Following a polypectomy, you can return home the same day. Many people experience some pain and small amounts of bleeding for up to five days afterward, but this is generally regarded as normal. It’s recommended to take one to two days off work to rest and recover.
It’s also best to avoid certain ingredients, such as anything spicy, tea, coffee, alcohol, and sugary drinks for at least 72 hours. Driving is also not recommended for up to 48 hours after your procedure.
A polypectomy does not need to be regularly repeated. However, if there are areas of concern that were not fully removed, you may be scheduled for a second procedure to remove the remaining lesions.
If there was no evidence of cancer noted on your lab reports, you will need to continue to have routine colonoscopies every five to ten years.
You should contact your gastroenterologist immediately if you experience any of the following symptoms after your procedure:
- Fever or chills
- Heavy bleeding
- Severe abdominal pain or cramping
Once the polyps have been analysed, if cancer is detected your gastroenterologist will schedule a follow-up consultation to discuss the next steps.
Tips for Preparing for Your First Appointment With a Gastroenterologist
- Phone two days before to ask about any pre-appointment restrictions, such as not eating solid food on the day before your scheduled appointment.
- Write down your symptoms, if any.
- Make a list of all your medications, vitamins, and supplements.
- Write down your key medical information, including other conditions.
- Write down questions to ask your doctor so you don’t forget.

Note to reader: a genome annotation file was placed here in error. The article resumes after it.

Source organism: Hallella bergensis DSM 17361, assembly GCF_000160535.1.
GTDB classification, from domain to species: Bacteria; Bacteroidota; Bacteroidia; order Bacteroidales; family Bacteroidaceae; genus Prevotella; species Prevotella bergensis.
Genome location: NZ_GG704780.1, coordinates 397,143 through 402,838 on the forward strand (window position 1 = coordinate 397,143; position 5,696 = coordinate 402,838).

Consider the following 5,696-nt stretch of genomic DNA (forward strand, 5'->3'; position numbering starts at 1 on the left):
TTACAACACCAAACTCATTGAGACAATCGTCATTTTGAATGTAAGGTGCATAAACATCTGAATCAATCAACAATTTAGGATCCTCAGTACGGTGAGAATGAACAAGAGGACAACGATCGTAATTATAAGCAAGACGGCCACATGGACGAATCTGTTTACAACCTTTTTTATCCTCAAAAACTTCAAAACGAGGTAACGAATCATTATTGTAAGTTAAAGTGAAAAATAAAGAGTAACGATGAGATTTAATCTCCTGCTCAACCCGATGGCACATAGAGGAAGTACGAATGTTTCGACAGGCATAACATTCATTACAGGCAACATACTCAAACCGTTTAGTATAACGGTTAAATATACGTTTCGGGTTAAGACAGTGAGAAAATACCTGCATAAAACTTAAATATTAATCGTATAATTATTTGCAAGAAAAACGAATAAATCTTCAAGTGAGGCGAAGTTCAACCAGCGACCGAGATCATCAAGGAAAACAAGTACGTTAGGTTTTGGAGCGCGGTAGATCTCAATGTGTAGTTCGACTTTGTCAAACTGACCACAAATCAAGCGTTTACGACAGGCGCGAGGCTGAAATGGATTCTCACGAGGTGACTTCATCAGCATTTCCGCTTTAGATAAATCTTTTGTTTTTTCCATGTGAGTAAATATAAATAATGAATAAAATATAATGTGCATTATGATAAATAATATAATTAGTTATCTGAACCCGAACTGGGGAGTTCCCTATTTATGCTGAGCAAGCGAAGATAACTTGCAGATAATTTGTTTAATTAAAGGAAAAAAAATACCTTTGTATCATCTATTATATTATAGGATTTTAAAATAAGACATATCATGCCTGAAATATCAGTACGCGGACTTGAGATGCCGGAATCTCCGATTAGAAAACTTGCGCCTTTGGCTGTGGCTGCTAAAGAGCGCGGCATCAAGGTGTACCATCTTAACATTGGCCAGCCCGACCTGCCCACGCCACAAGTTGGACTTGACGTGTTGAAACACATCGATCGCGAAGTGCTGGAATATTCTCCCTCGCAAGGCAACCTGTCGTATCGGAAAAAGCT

Preparation for a Polypectomy
The preparation for a polypectomy is the same for a colonoscopy.
A gastroenterologist will need your large intestine to be entirely clear and free from any visual obstruction because any stool left in the intestine will block the view, hindering the chances of finding any polyps that you may have in your colon.
The standard process will be that you will need to drink only liquids during the 24 hours before the procedure and take a solution that will help you empty your bowels.
Your gastroenterologist will prepare you for this and guide you through the entire process.
A polypectomy itself should take up to 25 minutes, which could be at least 40 minutes to an hour depending on how many polyps are found and the size.
You will be given medication that makes you drowsy, which is why it’s recommended to rest immediately once you are home.
A polypectomy is generally done in a GI’s office that is equipped with a colonoscope and monitor.
What to Wear
You can dress comfortably. You will be asked to undress from the waist down and to wear a gown throughout your procedure.
DISCLAIMER: PLEASE READ CAREFULLY
The information on this website is to provide general guidance. In no way does any of the information provided reflect definitive medical advice and self-diagnoses should not be made based on information obtained online. It is important to consult a Gastroenterologist or medical doctor regarding ANY and ALL symptoms or signs including, but not limited to: abdominal pain, haemorrhoids or anal / rectal bleeding as it may a sign of a serious illness or condition. A thorough consultation and examination should ALWAYS be performed for an accurate diagnosis and treatment plan. Be sure to call a physician or call our office today and schedule a consultation.